Tuesday, August 28, 2012

De Wain Valentine: Thinking Inside and Outside The Box

In grade school we learn about the basic shapes in geometry: circles, ovals, squares, triangles, rectangles, quadrangles, parallelograms, the rhombus, pentagons, hexagons, octagons—the list goes on and on. Under most circumstances, these shapes are only used as simple elements within a much larger work of art. For example, one might use a circle and a triangle in a basic sketch. With added detail, the circle can become a head and the triangle takes the shape of a nose. With more shading, a few lines and a pair of eyes, facial features come into view, and eventually we lose track of the painting’s humble beginnings.
Like any other artist, De Wain Valentine approaches his sculptures with the basic geometry of the finished product in mind. But instead of fading away through added details such as fine chiseling or added sanding and polishing, the concept of the shape serves as the most essential part of his work. That is not to say Valentine doesn’t pay attention to detail—the technical composition of his large, polyester resin sculptures requires a complex process to bring out a sheen that acts as both an opaque reflector and a filter for light to pass through. In this regard, Valentine enables his audiences to look at both themselves and at other people within the scope of his sculptures, almost literally immersing the viewer in art.

De Wain Valentine
"Lavender Column"

De Wain Valentine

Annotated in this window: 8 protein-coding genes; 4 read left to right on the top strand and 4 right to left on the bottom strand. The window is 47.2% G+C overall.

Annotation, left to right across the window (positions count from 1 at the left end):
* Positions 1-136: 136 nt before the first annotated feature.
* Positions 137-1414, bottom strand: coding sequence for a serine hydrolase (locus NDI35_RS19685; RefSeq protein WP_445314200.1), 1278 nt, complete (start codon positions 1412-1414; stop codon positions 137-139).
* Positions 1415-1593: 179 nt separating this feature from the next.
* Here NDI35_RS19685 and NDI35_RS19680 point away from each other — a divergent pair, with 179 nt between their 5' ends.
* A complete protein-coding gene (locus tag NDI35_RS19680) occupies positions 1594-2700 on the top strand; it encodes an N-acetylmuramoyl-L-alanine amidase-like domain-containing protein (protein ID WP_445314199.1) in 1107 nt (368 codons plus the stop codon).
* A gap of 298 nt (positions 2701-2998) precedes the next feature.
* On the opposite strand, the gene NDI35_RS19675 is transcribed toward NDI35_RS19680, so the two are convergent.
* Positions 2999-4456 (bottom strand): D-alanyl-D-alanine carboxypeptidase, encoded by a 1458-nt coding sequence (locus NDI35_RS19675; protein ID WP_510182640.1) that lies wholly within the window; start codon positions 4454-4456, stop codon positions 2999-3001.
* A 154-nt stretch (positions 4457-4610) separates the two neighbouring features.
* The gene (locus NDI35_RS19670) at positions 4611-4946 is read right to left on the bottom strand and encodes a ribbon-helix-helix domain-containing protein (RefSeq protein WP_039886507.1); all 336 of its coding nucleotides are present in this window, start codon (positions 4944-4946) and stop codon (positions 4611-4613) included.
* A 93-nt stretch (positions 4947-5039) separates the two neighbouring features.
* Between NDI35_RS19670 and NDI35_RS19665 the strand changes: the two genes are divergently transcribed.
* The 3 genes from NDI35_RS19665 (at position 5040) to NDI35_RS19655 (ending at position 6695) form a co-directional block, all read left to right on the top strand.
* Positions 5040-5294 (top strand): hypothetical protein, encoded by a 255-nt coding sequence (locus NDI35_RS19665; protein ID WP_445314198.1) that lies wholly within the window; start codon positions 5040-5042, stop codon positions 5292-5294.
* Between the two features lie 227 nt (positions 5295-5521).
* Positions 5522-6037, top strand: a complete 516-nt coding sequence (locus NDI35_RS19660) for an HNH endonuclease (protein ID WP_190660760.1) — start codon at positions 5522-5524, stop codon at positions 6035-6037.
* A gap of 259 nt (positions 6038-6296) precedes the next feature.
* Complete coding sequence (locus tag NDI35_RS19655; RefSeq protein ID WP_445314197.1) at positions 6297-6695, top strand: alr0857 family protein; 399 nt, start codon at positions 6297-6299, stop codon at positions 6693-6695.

"Circle Blue Smoke Flow"

Valentine has had installations shown in the Museum of Modern Art, The Contemporary Museum in Honolulu and the San Diego Museum of Art. The Georgia Museum of Art, through the efforts of chief curator and Curator of American Art Paul Manoguerra, Pierre Daura Curator of European Art Lynn Boland, Director William Underwood Eiland, the W. Newton Morris Charitable Foundation and the Friends of the Georgia Museum of Art, has put together an exhibition featuring Valentine’s work in Human Scale. The exhibition will run from Sept. 8, 2012, until Jan. 27, 2013. 

Saturday, August 25, 2012

Start the Semester With a BANG!

BANG! Student Night at the Georgia Museum of Art, August 30, 8-10:30PM

The Georgia Museum of Art Student Association commits itself to spreading awareness about art and encouraging the influence of a student voice at the museum. That doesn’t mean, however, that they don’t know how to kick back and have a good time.
On Thursday, Aug. 30, the GMOASA will host BANG! Back to School Student Night, which will go from 8 until 10:30 pm. The theme is “War Meets Post-War,” exemplified by the exhibitions of Francisco de Goya’s “Disasters of War” and “The New York Collection for Stockholm,” which highlight two very different time periods and war-era moods.